1992 M. Judah Folkman  United States for his discoveries which originated the concept and developed the field of angiogenesis research.
1993 No award
1994/5 Michael J. Berridge
Yasutomi Nishizuka
 United Kingdom
for their discoveries concerning cellular transmembrane signalling involving phospholipids and calcium.
1995/6 Stanley B. Prusiner  United States for discovering prions, a new class of pathogens that cause important neurodegenerative disease by inducing changes in protein structure.
1997 Mary Frances Lyon  United Kingdom for her hypothesis concerning the random inactivation of X-chromosomes in mammals.
1998 Michael Sela
Ruth Arnon
for their major discoveries in the field of immunology.
1999 Eric R. Kandel  United States for the elucidation of the organismic, cellular and molecular mechanisms whereby short-term memory is converted to a long-term form.
2000 No award
2001 Avram Hershko
Alexander Varshavsky
 Russia /  United States
for the discovery of the ubiquitin system of intracellular protein degradation and the crucial functions of this system in cellular regulation.
2002/3 Ralph L. Brinster  United States for the development of procedures to manipulate mouse ova and embryos, which has enabled transgenesis and its applications in mice.
Mario Capecchi
Oliver Smithies
 Italy /  United States;
 United Kingdom /  United States
for their contribution to the development of gene-targeting, enabling elucidation of gene function in mice.
2004 Robert A. Weinberg  United States for his discovery that cancer cells including human tumor cells, carry somatically mutated genes-oncogenes that operate to drive their malignant proliferation.
Roger Y. Tsien  United States for his seminal contribution to the design and biological application of novel fluorescent and photolabile molecules to analyze and perturb cell signal transduction.
2005 Alexander Levitzki  Israel for pioneering signal transduction therapy and for developing tyrosine kinase inhibitors as effective agents against cancer and a range of other diseases.
Anthony R. Hunter  United Kingdom /  United States for the discovery of protein kinases that phosphorylate tyrosine residues in proteins, critical for the regulation of a wide variety of cellular events, including malignant transformation.
Anthony J. Pawson  United Kingdom /  Canada for his discovery of protein domains essential for mediating protein-protein interactions in cellular signaling pathways, and the insights this research has provided into cancer.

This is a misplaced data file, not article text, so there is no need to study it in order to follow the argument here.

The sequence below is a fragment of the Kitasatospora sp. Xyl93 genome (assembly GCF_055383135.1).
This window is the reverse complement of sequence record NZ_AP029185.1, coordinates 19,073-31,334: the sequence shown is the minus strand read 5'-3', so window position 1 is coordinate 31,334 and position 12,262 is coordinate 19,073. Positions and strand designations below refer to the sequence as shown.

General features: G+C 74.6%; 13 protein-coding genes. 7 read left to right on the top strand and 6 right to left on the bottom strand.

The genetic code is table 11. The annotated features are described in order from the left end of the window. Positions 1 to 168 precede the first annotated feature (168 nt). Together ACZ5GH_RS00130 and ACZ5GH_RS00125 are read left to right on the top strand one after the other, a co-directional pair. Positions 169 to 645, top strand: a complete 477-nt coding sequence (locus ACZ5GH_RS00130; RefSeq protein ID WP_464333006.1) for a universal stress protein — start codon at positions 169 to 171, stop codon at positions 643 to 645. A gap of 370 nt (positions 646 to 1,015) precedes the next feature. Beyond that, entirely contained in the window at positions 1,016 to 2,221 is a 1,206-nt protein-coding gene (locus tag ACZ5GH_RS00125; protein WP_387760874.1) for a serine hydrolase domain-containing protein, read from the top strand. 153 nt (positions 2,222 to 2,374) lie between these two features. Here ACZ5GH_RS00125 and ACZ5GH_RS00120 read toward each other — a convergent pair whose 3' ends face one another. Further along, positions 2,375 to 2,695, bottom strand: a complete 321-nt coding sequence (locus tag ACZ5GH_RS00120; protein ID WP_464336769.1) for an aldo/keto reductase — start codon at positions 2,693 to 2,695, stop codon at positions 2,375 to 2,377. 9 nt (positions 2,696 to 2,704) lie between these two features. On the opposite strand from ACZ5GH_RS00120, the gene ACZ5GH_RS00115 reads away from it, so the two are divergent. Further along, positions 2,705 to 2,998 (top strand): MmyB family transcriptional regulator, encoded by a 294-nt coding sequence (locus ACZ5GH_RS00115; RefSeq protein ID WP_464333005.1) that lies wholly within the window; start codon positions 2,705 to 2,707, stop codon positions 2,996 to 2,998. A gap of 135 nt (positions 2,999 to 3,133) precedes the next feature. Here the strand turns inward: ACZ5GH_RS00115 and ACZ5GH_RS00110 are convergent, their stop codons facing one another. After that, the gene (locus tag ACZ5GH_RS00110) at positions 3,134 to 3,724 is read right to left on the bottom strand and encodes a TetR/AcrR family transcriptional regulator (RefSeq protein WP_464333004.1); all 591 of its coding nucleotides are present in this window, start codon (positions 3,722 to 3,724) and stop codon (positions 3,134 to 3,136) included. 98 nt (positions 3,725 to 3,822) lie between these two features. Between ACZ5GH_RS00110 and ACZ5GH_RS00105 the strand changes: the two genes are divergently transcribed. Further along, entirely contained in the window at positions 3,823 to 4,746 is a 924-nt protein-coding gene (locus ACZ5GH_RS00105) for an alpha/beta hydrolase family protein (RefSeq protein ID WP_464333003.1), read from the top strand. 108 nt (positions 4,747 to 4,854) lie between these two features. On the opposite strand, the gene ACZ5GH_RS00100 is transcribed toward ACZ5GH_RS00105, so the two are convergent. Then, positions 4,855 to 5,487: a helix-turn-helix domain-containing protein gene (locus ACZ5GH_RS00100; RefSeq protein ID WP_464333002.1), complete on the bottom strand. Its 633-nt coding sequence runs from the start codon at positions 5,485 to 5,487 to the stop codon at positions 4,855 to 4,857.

2006/7 No award
2008 Howard Cedar
Aharon Razin
for their fundamental contributions to our understanding of the role of DNA methylation in the control of gene expression.
2009 No award
2010 Axel Ullrich  Germany for groundbreaking cancer research that has led to development of new drugs.
2011 Shinya Yamanaka
Rudolf Jaenisch
 Germany /  United States
for the generation of induced pluripotent stem cells (iPS cells) from skin cells (SY) and demonstration that iPS cells can be used to cure genetic disease in a mammal, thus establishing their therapeutic potential (RJ).
2012 Ronald M. Evans  United States for his discovery of the gene super-family encoding nuclear receptors and elucidating the mechanism of action of this class of receptors.[2]
2013 No award
2014 Nahum Sonenberg  Israel /  Canada for his discovery of the proteins that control the protein expression mechanism and their operation.
Gary Ruvkun
Victor Ambros
 United States;
 United States
for the discovery of the micro-RNA molecules that play a key role in controlling gene expression in natural processes and disease development.
2015 John Kappler
Philippa Marrack
 United States;
 United States
for major contributions to the understanding of the key antigen-specific molecules, the T cell receptor for antigen and antibodies and how these molecules participate in immune recognition and effector function.
Jeffrey Ravetch  United States
2016 C. Ronald Kahn
Lewis Cantal
 United States;
 United States
for ...... [3]

Notes and references

External links

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  • Wolf Prizes 2015